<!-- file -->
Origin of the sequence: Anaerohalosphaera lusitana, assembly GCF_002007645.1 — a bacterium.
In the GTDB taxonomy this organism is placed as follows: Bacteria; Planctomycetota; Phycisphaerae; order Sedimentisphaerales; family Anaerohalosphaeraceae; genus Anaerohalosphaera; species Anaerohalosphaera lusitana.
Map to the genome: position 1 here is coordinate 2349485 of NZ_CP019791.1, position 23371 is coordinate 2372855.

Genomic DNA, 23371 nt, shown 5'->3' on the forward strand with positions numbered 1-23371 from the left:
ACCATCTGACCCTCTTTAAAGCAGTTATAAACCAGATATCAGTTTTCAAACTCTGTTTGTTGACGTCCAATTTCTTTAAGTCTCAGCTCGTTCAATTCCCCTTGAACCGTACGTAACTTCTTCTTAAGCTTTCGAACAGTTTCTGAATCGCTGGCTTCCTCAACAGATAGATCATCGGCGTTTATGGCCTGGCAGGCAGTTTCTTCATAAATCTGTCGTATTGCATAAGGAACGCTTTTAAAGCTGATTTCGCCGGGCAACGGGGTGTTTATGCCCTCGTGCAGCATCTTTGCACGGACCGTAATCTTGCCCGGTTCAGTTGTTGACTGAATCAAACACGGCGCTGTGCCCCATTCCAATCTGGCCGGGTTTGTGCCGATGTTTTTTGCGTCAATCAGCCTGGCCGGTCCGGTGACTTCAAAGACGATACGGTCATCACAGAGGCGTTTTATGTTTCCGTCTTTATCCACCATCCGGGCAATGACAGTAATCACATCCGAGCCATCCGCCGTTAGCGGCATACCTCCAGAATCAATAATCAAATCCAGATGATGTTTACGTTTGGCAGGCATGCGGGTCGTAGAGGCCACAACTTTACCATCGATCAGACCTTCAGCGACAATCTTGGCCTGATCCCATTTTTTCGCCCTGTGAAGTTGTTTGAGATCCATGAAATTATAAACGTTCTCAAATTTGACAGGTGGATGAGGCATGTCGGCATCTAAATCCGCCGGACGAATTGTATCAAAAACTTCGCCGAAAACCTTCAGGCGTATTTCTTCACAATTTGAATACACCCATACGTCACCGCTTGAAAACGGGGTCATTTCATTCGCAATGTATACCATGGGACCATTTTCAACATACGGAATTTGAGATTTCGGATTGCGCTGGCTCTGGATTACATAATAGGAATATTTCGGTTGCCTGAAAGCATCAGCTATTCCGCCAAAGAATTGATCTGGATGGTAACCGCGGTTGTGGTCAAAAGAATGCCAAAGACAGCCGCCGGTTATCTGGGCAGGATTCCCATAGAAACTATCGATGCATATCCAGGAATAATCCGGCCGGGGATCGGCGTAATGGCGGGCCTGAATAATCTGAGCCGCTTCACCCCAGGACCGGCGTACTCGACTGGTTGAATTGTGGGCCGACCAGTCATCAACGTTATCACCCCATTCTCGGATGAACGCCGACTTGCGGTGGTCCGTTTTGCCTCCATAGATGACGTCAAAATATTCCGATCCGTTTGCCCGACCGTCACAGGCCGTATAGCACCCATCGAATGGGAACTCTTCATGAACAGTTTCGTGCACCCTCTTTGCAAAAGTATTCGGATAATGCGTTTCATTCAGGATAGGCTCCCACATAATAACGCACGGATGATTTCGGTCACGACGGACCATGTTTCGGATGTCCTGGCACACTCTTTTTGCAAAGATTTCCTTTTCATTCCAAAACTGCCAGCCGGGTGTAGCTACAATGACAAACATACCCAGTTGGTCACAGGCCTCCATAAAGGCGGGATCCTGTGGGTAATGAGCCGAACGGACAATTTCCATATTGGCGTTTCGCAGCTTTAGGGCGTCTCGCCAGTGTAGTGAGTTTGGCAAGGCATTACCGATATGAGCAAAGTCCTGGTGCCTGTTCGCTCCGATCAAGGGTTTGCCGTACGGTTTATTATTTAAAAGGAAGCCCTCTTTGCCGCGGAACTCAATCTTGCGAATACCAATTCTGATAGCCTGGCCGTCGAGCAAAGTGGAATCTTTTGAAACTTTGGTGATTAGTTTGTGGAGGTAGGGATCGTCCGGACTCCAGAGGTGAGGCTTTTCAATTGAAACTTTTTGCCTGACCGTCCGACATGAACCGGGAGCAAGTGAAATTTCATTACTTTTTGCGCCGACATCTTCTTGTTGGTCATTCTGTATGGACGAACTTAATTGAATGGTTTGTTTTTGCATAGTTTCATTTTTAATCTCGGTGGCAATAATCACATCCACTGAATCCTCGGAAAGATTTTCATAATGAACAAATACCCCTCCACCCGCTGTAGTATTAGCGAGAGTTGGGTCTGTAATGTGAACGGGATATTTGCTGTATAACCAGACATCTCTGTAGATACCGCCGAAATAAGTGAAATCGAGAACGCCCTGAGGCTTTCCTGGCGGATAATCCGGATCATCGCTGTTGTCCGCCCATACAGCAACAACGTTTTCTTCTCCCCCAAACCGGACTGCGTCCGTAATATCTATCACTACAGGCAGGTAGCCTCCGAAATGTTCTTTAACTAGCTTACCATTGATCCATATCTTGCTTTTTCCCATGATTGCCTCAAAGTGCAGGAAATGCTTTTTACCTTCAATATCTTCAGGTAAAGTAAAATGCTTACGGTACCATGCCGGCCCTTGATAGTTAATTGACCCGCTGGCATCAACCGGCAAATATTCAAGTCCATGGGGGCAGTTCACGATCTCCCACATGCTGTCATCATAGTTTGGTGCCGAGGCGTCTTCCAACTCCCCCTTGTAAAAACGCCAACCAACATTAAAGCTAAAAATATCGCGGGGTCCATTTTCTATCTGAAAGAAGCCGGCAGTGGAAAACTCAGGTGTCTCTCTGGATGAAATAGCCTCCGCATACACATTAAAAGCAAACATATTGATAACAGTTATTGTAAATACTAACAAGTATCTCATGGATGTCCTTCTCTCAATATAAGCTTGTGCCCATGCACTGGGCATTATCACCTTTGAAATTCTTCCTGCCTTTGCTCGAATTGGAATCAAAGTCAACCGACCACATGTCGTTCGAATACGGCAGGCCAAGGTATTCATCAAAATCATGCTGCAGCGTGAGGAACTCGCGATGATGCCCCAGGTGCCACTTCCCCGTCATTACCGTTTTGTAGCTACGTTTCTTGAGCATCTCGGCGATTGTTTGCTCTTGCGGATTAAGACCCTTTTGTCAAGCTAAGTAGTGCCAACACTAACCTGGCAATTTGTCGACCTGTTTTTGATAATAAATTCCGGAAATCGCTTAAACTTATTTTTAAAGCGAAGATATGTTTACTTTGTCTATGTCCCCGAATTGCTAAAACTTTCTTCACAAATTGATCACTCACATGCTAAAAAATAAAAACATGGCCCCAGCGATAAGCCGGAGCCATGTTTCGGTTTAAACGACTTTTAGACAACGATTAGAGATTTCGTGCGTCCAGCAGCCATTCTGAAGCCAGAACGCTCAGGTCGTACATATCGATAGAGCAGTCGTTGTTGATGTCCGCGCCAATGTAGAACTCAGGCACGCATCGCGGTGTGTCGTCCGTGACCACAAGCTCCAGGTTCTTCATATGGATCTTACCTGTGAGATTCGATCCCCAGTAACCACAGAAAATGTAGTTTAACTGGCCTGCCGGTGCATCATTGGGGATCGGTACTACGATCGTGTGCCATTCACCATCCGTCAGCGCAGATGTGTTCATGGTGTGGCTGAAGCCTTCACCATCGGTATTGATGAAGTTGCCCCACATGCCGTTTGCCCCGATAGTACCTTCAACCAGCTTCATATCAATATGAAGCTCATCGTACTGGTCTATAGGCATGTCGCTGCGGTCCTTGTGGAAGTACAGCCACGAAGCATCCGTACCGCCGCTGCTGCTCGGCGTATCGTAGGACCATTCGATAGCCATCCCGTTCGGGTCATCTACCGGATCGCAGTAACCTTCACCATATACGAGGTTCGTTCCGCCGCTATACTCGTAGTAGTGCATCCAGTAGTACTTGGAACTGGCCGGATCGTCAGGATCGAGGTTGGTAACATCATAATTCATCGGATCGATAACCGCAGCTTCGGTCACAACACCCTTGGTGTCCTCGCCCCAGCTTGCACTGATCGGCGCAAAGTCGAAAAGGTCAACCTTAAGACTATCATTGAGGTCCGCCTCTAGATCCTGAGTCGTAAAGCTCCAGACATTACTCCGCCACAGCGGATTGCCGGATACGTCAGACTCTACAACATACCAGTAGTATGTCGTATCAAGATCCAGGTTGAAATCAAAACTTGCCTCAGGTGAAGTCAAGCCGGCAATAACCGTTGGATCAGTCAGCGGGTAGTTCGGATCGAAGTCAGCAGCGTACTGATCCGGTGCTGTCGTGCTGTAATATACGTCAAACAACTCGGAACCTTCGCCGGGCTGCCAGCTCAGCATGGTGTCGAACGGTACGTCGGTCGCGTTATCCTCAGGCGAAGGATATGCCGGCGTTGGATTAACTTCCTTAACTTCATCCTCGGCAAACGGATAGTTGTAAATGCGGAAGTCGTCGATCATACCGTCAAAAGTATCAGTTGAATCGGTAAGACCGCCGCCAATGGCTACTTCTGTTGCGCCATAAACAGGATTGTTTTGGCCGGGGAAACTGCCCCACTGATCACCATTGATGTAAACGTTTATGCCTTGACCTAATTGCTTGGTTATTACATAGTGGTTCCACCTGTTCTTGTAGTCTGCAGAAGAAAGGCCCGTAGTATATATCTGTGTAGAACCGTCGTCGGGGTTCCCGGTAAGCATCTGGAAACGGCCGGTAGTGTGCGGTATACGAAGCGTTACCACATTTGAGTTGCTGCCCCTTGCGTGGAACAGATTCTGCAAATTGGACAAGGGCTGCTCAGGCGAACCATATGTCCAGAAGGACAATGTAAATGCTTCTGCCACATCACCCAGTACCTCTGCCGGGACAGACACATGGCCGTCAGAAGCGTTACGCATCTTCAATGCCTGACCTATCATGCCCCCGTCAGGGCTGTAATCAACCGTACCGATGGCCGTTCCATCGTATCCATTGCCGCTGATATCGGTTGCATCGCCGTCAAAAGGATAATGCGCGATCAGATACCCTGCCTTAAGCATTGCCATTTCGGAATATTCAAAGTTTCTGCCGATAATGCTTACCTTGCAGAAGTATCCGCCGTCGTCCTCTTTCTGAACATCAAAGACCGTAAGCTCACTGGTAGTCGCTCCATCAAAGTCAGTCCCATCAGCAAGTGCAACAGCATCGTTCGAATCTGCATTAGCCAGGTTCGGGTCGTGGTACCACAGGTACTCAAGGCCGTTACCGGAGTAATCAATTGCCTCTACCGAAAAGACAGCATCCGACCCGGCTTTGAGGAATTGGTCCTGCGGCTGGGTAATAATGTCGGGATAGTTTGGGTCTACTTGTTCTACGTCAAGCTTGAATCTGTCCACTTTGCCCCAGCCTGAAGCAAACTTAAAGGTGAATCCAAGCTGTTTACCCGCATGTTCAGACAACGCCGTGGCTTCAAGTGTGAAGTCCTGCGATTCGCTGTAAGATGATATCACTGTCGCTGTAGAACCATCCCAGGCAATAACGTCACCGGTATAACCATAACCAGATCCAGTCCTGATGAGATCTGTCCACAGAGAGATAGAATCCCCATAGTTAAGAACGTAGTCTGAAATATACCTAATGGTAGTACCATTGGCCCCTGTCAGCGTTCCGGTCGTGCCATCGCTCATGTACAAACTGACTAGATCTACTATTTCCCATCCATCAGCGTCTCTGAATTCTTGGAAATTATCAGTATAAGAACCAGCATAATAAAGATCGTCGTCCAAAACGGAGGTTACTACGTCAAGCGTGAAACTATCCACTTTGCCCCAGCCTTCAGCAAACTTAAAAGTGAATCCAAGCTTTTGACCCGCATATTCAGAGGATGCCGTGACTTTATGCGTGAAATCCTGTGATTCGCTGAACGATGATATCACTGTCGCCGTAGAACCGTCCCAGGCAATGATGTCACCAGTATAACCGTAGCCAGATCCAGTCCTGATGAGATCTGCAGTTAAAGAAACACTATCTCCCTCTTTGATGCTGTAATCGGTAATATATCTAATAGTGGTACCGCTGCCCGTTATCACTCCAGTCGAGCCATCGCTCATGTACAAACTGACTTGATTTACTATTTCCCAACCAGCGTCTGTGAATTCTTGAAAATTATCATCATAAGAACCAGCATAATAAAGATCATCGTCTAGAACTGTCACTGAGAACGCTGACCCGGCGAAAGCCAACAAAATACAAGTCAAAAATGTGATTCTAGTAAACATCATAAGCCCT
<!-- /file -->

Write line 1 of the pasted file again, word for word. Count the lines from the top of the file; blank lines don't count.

Origin of the sequence: Anaerohalosphaera lusitana, assembly GCF_002007645.1 — a bacterium.